I knew something unusual was going on - my Mother was still in bed at lunchtime!
My brother was born in December 1938. I knew something unusual was going on as my mother was in bed at lunchtime, a totally unknown occurrence, and my aunt kept my father and me out of the house, so we built a snowman with bits of coal for eyes, nose and mouth in our backyard.
My brother popped out quickly before the doctor came. I have a large head which caused problems when I was born but left a large exit for my brother. My aunt was all of a dither but did what she could. They tied off his cord, washed my brother and changed the sheets, then let me and my father in to see him. He was pink, chubby and looked great. My mother was all big smiles and thrilled to bits.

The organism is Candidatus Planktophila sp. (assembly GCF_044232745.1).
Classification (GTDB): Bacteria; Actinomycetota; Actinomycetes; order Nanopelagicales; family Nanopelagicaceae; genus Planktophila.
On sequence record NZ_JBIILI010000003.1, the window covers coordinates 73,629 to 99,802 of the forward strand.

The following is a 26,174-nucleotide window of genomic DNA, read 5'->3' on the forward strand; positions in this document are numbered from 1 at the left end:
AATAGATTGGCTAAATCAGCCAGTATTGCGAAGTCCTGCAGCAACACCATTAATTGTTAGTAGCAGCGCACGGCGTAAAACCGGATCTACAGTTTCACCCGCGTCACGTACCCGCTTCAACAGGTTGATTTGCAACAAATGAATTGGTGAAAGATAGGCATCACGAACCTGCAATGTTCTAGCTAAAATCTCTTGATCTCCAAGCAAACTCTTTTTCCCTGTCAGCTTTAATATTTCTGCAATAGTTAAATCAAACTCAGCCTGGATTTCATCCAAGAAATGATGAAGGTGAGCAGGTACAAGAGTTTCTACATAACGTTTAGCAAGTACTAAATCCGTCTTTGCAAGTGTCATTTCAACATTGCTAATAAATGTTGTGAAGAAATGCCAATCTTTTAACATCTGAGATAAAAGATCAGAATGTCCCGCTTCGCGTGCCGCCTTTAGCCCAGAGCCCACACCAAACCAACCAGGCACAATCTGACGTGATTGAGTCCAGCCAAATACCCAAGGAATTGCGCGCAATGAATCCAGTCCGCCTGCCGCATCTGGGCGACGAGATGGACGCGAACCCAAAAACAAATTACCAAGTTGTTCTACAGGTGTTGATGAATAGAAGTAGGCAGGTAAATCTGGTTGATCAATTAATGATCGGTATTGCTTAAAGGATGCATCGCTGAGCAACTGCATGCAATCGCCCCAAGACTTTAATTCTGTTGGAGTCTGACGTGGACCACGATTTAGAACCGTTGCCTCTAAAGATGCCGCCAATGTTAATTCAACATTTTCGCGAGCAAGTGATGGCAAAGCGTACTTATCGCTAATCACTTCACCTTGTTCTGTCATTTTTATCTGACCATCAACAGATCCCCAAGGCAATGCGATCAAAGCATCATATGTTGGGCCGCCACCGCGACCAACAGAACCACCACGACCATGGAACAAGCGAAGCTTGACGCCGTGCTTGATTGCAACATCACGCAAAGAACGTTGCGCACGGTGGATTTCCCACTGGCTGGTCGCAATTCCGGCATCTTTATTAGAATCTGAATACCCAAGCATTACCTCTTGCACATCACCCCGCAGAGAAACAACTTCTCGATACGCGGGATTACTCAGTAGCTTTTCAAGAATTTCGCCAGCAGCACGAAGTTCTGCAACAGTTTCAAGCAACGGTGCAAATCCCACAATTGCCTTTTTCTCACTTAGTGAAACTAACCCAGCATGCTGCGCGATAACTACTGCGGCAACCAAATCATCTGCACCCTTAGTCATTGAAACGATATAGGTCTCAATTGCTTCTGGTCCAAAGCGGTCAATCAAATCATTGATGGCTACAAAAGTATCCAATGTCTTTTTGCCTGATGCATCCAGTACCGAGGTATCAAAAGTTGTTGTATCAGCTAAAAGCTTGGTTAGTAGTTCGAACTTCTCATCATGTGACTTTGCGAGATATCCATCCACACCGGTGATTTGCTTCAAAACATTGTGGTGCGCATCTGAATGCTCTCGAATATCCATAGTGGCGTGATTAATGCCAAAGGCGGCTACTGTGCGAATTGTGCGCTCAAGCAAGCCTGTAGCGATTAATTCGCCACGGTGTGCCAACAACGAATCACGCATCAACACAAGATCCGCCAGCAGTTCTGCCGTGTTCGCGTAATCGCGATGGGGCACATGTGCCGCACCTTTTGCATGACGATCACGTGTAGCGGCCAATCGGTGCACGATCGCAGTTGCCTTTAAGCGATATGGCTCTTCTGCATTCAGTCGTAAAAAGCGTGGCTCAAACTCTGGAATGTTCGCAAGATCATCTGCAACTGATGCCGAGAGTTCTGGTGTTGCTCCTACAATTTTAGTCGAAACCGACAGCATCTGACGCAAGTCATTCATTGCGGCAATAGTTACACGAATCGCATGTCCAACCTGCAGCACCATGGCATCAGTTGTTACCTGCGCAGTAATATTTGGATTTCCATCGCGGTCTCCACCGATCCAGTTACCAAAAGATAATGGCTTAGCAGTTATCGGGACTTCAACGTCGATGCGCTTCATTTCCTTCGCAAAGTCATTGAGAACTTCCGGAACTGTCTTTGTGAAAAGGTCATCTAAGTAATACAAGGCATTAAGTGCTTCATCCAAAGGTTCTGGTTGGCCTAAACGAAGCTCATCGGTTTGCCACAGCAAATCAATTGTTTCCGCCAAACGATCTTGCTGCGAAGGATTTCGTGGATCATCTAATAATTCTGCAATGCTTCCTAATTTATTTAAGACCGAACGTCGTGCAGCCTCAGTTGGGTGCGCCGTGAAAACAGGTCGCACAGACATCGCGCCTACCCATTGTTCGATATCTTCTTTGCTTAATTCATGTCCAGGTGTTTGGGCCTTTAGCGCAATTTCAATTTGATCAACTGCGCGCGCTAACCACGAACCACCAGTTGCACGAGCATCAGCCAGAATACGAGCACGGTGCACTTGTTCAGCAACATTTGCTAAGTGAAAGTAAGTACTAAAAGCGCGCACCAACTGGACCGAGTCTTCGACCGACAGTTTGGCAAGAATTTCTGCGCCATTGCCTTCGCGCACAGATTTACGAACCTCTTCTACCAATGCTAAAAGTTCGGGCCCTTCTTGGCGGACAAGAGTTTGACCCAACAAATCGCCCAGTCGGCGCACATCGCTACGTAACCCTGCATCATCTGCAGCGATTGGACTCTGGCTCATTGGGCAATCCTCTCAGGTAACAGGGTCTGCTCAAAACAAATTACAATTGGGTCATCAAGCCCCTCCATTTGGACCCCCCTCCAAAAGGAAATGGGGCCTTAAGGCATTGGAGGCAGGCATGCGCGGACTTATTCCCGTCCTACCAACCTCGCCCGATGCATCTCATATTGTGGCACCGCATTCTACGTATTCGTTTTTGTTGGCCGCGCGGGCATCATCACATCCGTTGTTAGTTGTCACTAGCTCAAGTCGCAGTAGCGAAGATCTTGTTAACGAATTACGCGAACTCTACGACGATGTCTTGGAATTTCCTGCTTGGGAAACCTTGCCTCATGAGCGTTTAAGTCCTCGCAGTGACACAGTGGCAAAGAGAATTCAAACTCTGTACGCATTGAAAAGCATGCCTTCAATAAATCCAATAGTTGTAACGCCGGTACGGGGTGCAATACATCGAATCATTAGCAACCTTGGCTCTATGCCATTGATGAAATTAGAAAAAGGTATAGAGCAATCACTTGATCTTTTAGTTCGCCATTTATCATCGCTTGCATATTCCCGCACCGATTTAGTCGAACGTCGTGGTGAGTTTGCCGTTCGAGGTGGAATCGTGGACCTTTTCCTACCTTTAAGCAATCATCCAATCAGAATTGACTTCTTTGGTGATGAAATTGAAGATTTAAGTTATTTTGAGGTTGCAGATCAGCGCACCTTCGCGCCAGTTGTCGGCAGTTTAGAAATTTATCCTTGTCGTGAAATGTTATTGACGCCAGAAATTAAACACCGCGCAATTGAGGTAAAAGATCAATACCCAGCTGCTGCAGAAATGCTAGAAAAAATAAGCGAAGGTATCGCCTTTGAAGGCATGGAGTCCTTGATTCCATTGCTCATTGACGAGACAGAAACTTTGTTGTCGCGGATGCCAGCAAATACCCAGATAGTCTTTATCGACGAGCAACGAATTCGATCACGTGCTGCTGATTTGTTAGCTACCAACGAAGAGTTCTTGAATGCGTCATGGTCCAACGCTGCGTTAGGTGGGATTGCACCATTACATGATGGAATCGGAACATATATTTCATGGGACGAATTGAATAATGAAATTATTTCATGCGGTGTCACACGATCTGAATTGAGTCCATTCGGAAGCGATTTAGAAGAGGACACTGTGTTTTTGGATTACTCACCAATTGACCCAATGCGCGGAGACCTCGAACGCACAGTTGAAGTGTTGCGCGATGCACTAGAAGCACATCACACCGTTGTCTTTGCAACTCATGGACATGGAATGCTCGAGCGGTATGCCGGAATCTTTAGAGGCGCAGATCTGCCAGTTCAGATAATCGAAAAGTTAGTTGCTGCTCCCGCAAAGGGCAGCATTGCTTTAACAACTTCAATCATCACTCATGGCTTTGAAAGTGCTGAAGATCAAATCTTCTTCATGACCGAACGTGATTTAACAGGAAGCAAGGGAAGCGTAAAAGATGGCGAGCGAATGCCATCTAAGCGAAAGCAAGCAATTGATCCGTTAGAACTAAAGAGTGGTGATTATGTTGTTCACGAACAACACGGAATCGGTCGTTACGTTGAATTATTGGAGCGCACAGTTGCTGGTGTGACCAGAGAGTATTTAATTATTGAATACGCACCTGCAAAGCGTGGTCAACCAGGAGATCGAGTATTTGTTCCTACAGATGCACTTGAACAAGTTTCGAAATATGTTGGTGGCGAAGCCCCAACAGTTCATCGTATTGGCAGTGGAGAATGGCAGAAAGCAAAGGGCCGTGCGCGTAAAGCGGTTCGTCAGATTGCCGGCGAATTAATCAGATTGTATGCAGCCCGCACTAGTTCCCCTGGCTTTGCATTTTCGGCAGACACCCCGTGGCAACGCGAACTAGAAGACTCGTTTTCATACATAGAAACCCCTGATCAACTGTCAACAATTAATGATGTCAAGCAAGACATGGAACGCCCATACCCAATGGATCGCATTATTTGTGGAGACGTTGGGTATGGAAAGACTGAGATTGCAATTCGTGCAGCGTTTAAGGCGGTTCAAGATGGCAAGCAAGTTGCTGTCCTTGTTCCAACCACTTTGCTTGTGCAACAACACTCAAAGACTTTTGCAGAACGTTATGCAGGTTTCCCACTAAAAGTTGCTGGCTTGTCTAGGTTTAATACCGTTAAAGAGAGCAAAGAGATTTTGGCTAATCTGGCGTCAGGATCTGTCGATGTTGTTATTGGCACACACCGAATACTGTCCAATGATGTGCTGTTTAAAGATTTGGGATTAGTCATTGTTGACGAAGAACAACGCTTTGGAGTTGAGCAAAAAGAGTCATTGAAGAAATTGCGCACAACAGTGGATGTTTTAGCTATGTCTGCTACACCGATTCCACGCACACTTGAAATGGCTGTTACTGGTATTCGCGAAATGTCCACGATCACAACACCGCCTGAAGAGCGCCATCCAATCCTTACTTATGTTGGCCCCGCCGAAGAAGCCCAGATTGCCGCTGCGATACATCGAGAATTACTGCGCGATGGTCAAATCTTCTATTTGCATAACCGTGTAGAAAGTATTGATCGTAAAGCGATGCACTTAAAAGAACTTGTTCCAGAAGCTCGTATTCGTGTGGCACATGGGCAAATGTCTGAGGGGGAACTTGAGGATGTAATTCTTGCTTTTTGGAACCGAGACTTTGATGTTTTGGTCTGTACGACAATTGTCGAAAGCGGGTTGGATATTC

My father [kidding on] told me the doctor was coming to take my brother away. I was aghast, so collected every bit of string in the kitchen, knotted them all together and wound them round and round the bed to form a barrier to stop the doctor taking my brother. My mother saw my point of view and tried to keep a straight face but was embarrassed when the doctor had to cut all the string with his penknife.
Dr. Eddlestone was a very nice understanding old man. He lived in the large mock Tudor house with all the pine trees, opposite Queens Road bus stop. About a year later the doctor came again, sterilised his penknife blade in the fire, put a criss-cross cut in my brother’s arm and rubbed some yellow paste in the cut to immunise him against smallpox. I understood all this but thought this treatment a bit excessive. Strangely my brother stood this well and hardly cried, but a couple of days later when having a hot bath my brother’s wound turned red and swelled up like a small half tomato.